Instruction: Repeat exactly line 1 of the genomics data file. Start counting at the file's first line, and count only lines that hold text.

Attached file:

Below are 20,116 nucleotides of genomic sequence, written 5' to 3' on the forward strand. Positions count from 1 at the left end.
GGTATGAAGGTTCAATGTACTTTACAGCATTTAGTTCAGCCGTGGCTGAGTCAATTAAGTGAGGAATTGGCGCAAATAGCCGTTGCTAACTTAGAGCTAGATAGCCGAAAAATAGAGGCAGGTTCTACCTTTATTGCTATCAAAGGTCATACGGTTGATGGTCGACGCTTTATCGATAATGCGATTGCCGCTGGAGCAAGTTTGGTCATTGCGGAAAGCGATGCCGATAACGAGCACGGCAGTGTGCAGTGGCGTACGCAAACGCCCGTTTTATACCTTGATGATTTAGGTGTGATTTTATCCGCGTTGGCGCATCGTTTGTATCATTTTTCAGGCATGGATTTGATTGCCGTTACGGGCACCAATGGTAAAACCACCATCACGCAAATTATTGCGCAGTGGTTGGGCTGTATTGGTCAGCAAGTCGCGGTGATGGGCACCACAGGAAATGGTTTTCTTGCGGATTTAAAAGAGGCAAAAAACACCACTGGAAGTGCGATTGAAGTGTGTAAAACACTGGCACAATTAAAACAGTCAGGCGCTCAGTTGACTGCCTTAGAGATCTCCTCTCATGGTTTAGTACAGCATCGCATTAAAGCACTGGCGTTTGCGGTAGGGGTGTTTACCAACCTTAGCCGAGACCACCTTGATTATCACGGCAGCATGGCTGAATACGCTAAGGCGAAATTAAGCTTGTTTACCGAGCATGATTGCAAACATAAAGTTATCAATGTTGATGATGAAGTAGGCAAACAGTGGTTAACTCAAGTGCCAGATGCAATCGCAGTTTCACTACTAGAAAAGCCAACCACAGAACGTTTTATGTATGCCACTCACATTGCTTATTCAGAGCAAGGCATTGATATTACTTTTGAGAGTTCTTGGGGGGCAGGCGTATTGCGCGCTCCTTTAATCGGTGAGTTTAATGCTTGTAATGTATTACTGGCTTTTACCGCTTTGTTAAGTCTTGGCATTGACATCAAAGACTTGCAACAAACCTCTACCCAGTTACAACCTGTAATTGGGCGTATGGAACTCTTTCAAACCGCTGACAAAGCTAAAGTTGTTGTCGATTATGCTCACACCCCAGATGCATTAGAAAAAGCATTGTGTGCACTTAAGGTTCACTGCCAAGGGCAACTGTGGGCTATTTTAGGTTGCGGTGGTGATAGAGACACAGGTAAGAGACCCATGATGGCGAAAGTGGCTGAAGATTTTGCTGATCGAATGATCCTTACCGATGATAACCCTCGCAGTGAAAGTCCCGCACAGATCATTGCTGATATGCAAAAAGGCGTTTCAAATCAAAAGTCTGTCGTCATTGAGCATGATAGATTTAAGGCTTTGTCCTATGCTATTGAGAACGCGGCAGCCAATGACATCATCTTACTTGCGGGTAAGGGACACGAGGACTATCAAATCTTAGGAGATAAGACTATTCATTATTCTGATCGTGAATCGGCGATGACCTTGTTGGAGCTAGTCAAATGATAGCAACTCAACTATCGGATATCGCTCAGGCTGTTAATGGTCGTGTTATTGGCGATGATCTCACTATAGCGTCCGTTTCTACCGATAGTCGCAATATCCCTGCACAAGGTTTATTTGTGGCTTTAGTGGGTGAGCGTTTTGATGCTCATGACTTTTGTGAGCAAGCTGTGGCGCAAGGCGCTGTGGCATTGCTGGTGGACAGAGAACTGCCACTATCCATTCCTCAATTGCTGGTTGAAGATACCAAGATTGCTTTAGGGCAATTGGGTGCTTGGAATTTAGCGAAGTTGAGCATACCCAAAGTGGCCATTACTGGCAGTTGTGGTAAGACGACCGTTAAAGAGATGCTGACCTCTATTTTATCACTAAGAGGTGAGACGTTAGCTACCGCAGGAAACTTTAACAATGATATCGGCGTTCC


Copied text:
Below are 20,116 nucleotides of genomic sequence, written 5' to 3' on the forward strand. Positions count from 1 at the left end.